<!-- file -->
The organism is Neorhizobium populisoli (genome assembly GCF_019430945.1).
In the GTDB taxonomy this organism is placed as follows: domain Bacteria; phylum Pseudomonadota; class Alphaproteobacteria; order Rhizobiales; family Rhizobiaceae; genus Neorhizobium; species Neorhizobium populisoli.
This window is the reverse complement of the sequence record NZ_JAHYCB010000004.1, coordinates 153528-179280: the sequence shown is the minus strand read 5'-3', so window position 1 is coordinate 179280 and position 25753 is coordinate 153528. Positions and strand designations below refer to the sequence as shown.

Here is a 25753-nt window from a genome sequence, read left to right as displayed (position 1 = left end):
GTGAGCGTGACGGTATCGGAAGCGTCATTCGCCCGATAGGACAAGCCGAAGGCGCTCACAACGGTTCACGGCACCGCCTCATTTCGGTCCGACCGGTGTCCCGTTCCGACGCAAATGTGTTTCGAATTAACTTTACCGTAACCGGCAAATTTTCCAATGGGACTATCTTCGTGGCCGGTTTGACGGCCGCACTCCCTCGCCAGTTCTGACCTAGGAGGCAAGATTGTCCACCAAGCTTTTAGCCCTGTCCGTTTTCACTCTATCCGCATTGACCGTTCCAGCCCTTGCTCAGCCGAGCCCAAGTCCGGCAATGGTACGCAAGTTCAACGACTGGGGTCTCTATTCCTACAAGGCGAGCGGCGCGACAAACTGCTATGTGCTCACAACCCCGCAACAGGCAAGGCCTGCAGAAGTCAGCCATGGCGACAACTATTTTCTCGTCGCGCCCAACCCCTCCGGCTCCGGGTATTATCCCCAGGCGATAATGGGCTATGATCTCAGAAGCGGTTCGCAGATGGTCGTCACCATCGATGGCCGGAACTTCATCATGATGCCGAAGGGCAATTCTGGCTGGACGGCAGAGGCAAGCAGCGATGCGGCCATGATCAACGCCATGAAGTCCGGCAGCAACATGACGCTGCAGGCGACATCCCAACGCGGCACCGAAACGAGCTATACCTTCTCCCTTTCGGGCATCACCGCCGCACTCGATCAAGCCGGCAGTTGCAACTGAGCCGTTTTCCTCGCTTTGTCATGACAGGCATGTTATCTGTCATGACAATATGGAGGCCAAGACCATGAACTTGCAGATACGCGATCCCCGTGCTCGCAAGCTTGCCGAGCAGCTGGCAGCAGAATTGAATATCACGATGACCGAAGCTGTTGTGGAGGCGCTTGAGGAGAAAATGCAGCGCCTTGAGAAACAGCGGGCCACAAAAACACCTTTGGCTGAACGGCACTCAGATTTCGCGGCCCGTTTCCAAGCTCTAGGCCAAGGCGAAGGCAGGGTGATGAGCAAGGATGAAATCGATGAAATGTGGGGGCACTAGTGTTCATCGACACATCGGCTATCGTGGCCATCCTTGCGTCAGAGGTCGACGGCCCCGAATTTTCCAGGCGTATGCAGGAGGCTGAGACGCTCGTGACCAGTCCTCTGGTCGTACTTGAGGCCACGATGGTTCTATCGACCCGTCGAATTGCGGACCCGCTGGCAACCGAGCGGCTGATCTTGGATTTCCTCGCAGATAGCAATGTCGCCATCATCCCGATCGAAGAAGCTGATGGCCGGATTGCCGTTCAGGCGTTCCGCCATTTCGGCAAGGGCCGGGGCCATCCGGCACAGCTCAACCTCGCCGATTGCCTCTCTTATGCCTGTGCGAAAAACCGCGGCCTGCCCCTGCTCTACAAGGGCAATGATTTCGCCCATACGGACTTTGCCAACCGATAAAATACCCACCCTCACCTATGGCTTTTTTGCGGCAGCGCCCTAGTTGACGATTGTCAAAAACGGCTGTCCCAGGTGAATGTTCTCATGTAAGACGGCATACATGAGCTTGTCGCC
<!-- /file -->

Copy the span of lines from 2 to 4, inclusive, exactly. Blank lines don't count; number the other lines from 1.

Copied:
In the GTDB taxonomy this organism is placed as follows: domain Bacteria; phylum Pseudomonadota; class Alphaproteobacteria; order Rhizobiales; family Rhizobiaceae; genus Neorhizobium; species Neorhizobium populisoli.
This window is the reverse complement of the sequence record NZ_JAHYCB010000004.1, coordinates 153528-179280: the sequence shown is the minus strand read 5'-3', so window position 1 is coordinate 179280 and position 25753 is coordinate 153528. Positions and strand designations below refer to the sequence as shown.

Here is a 25753-nt window from a genome sequence, read left to right as displayed (position 1 = left end):